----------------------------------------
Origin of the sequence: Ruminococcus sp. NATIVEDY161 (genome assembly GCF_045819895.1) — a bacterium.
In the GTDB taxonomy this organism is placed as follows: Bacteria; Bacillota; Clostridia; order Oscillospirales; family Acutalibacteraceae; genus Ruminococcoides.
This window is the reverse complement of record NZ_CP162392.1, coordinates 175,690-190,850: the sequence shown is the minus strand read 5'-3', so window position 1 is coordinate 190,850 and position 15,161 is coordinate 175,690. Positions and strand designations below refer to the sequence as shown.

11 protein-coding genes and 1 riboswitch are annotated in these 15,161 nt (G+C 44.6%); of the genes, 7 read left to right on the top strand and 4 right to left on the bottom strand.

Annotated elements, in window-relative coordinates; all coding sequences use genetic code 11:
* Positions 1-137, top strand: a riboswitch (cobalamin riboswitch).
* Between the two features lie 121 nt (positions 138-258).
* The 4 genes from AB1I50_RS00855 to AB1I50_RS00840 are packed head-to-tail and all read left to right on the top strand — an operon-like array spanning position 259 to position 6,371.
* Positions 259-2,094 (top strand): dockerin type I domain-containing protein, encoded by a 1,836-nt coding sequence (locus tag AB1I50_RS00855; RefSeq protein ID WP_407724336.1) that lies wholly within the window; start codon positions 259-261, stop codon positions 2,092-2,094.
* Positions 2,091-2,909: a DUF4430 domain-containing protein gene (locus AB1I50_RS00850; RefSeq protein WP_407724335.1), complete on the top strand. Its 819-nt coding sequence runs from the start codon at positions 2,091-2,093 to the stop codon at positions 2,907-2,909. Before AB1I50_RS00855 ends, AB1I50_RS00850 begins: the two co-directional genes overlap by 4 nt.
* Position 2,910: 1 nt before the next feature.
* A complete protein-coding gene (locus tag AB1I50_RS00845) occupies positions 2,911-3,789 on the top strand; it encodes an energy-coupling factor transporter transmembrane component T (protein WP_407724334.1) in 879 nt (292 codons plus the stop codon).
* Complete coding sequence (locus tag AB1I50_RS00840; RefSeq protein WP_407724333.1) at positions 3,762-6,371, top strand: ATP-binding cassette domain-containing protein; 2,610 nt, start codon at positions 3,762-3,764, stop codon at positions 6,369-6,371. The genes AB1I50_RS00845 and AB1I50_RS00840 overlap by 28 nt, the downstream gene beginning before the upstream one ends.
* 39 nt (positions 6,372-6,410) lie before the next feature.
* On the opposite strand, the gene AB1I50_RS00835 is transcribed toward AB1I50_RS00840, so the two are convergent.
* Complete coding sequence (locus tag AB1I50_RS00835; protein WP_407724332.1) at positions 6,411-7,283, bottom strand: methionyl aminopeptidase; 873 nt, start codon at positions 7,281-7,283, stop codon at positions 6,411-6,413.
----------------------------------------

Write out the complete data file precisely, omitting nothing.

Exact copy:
Origin of the sequence: Ruminococcus sp. NATIVEDY161 (genome assembly GCF_045819895.1) — a bacterium.
In the GTDB taxonomy this organism is placed as follows: Bacteria; Bacillota; Clostridia; order Oscillospirales; family Acutalibacteraceae; genus Ruminococcoides.
This window is the reverse complement of record NZ_CP162392.1, coordinates 175,690-190,850: the sequence shown is the minus strand read 5'-3', so window position 1 is coordinate 190,850 and position 15,161 is coordinate 175,690. Positions and strand designations below refer to the sequence as shown.

11 protein-coding genes and 1 riboswitch are annotated in these 15,161 nt (G+C 44.6%); of the genes, 7 read left to right on the top strand and 4 right to left on the bottom strand.

Annotated elements, in window-relative coordinates; all coding sequences use genetic code 11:
* Positions 1-137, top strand: a riboswitch (cobalamin riboswitch).
* Between the two features lie 121 nt (positions 138-258).
* The 4 genes from AB1I50_RS00855 to AB1I50_RS00840 are packed head-to-tail and all read left to right on the top strand — an operon-like array spanning position 259 to position 6,371.
* Positions 259-2,094 (top strand): dockerin type I domain-containing protein, encoded by a 1,836-nt coding sequence (locus tag AB1I50_RS00855; RefSeq protein ID WP_407724336.1) that lies wholly within the window; start codon positions 259-261, stop codon positions 2,092-2,094.
* Positions 2,091-2,909: a DUF4430 domain-containing protein gene (locus AB1I50_RS00850; RefSeq protein WP_407724335.1), complete on the top strand. Its 819-nt coding sequence runs from the start codon at positions 2,091-2,093 to the stop codon at positions 2,907-2,909. Before AB1I50_RS00855 ends, AB1I50_RS00850 begins: the two co-directional genes overlap by 4 nt.
* Position 2,910: 1 nt before the next feature.
* A complete protein-coding gene (locus tag AB1I50_RS00845) occupies positions 2,911-3,789 on the top strand; it encodes an energy-coupling factor transporter transmembrane component T (protein WP_407724334.1) in 879 nt (292 codons plus the stop codon).
* Complete coding sequence (locus tag AB1I50_RS00840; RefSeq protein WP_407724333.1) at positions 3,762-6,371, top strand: ATP-binding cassette domain-containing protein; 2,610 nt, start codon at positions 3,762-3,764, stop codon at positions 6,369-6,371. The genes AB1I50_RS00845 and AB1I50_RS00840 overlap by 28 nt, the downstream gene beginning before the upstream one ends.
* 39 nt (positions 6,372-6,410) lie before the next feature.
* On the opposite strand, the gene AB1I50_RS00835 is transcribed toward AB1I50_RS00840, so the two are convergent.
* Complete coding sequence (locus tag AB1I50_RS00835; protein WP_407724332.1) at positions 6,411-7,283, bottom strand: methionyl aminopeptidase; 873 nt, start codon at positions 7,281-7,283, stop codon at positions 6,411-6,413.